Frankly I didn’t know what the hell I was doing or what I was talking about, but with the bravura that comes with being in my 20’s, I bulled ahead. When I arrived in London in December of 1999, Steve, with his usual grace and charm, invited my wife and I over for diner. Fortunately for us Steve, his wife Sharon, and his brilliant son Jeff had some people in common with us. The Longstaff’s. Kip and her sons, Nic and Michael, had a long standing relationship with The Glickman’s and on that December evening my wife and I arrived and began an 18 year relationship with the Glickman’s.

Jeff and I created plays together, had serious long talks about art, and I have had the joy of being a part of his work as a film maker. Sharon has always been generous with her time and expertise in design, and my wife Heather always made sure Sharon got our year end newsletter. But then there is Steve. My reference for my time in London.

Steve was there during the struggles and triumphs we’ve had with our daughter Erynn. Steve was there when , with my gifted friend Jennifer Wigmore, we created the Theatre Arts program at Fanshawe – Steve sat on the first advisory committee. Steve was there to see some of the plays i directed and preformed in. Steve was there during my time with Emerging Leaders, always encouraging me and always supportive. Steve was there with Sharon when we bought our home and quietly suggested i needed a good stereo and helped me choose one at his business, London Audio.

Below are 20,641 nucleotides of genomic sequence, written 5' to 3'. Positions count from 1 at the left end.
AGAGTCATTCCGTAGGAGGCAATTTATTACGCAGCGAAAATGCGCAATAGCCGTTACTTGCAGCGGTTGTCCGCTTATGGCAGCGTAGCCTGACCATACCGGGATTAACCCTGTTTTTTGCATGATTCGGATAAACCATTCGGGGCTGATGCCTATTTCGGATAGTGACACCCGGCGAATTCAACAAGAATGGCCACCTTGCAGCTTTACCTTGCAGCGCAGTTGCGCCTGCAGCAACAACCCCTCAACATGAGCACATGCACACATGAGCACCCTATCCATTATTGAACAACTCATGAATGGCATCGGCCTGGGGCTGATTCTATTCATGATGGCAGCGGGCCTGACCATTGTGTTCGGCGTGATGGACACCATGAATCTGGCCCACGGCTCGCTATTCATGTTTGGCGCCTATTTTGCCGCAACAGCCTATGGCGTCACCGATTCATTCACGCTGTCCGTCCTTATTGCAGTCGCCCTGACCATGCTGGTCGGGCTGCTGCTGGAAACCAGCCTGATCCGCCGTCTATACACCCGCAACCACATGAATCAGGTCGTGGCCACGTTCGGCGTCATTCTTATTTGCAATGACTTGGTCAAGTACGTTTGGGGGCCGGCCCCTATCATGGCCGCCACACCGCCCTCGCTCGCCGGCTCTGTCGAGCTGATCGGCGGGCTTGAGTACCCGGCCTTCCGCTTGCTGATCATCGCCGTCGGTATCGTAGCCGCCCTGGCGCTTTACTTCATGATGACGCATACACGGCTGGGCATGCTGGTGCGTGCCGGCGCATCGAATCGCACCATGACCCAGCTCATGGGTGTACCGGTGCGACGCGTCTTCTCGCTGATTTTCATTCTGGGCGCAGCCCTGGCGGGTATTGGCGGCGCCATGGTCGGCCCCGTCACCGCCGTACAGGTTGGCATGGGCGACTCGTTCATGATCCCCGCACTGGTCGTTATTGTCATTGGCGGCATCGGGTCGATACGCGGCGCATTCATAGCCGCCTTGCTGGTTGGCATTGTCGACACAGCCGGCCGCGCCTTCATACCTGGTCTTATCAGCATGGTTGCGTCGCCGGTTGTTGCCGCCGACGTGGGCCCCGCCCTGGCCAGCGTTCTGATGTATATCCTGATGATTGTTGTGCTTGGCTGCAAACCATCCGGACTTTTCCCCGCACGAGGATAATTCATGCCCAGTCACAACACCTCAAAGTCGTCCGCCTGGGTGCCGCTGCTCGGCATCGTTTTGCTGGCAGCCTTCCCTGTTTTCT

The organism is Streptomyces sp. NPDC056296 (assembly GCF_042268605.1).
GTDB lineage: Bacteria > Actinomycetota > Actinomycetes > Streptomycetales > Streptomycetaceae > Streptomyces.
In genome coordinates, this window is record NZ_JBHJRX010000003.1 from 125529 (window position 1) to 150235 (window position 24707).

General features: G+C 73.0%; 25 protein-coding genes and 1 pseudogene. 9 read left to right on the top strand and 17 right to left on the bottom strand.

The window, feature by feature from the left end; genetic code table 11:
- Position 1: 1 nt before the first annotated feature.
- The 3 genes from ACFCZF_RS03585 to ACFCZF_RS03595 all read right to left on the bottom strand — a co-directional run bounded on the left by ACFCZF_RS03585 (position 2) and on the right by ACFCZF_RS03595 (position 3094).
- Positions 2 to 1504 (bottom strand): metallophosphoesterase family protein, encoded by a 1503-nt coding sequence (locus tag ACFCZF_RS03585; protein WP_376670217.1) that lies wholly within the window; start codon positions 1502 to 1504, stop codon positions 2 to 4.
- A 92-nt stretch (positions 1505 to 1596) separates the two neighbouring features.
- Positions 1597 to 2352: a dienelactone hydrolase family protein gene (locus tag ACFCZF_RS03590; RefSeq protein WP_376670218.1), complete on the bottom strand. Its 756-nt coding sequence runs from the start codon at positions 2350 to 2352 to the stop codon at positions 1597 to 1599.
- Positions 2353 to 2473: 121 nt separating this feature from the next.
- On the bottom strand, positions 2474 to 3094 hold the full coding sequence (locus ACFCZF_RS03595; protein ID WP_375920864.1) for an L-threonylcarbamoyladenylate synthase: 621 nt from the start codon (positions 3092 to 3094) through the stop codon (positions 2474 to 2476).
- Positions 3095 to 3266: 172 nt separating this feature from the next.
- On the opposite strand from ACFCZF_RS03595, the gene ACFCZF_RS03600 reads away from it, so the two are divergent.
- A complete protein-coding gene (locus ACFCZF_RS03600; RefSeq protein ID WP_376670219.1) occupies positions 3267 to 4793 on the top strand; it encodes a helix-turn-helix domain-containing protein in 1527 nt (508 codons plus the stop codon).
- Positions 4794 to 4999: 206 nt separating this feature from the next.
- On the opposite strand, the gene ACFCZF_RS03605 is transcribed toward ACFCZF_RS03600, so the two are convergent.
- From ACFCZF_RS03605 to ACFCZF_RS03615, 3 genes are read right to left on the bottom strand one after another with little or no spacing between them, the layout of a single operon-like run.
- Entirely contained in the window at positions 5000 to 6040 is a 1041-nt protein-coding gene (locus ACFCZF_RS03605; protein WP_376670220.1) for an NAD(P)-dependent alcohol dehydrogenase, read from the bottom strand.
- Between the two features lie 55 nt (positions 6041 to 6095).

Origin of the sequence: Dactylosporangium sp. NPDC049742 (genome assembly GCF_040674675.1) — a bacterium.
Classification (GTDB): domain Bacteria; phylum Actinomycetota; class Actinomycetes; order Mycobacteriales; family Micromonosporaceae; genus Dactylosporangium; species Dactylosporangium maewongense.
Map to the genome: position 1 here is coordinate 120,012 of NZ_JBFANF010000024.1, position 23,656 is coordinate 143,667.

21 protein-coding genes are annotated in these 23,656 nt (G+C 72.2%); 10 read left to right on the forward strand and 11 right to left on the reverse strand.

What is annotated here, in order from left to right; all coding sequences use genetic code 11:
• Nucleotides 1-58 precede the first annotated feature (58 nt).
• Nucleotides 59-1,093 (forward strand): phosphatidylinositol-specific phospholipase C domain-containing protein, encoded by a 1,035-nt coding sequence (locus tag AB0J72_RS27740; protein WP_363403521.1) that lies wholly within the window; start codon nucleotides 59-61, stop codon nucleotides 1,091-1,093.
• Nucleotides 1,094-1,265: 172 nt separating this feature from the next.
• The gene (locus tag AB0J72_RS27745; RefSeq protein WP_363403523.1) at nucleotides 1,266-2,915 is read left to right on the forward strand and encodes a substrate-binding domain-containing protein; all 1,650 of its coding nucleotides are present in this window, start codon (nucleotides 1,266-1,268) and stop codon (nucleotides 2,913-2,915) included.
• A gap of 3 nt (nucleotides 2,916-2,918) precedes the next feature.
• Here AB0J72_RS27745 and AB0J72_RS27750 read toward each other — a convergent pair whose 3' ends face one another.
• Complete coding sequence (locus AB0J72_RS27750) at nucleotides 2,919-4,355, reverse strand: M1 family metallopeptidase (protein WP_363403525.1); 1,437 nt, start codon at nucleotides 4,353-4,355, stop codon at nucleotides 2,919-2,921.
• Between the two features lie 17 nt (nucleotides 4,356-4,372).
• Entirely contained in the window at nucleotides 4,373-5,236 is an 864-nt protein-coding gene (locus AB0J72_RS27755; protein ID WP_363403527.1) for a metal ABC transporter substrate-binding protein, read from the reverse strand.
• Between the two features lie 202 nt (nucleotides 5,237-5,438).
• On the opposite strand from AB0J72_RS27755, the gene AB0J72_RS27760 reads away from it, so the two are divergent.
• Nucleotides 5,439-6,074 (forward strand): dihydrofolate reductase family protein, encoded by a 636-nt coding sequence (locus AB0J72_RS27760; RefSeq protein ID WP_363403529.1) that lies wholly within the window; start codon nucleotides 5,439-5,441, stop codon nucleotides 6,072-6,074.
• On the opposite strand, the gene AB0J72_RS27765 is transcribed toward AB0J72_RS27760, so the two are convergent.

Steve was there with thoughtful advise on the many times I fell flat on my face and had few friends. Steve was there. That’s the point. Steve was there to introduce me to London, to make a family from out west feel welcome in a new town, to show me the good places to eat in town, to introduce me around, to offer his wisdom and insight, to share his sharp and riotous wit when we sat together, and …well …to be Steve.

About a year ago I received an email from Sharon. Steve wasn’t doing to well and things were difficult, but Sharon was very grateful for our year-end newsletter and wanted to let me know how Steve was doing. Steve had Alzheimer’s. 

I asked if i could come and spend time with my old friend and over the course of the next year I was blessed by the time I had with him. 

Steve was born and grew up and married in Montreal. He went to University there and like many others decided his new family needed to leave that city and find opportunities elsewhere. London is where he came, and with his family, created London Audio. Steve served on many Boards in our community including Kings and at The Grand Theatre. He gave back to his community again and again and in so doing quietly added to the tensile strength of our forested city.

During this last year he memorialized his life in Montreal and London with me. He would tell me again and again of the accomplishments of his sons and how deeply proud he was of them. He told me of his childhood on the streets of Montreal and of his early married life with a brilliant young wife. He would share with me his philosophies of business – you must make sure the customer always gets what’s right for them. He shared his thoughts on politics and religion and the deep admiration and fondness he had for his friends and colleagues.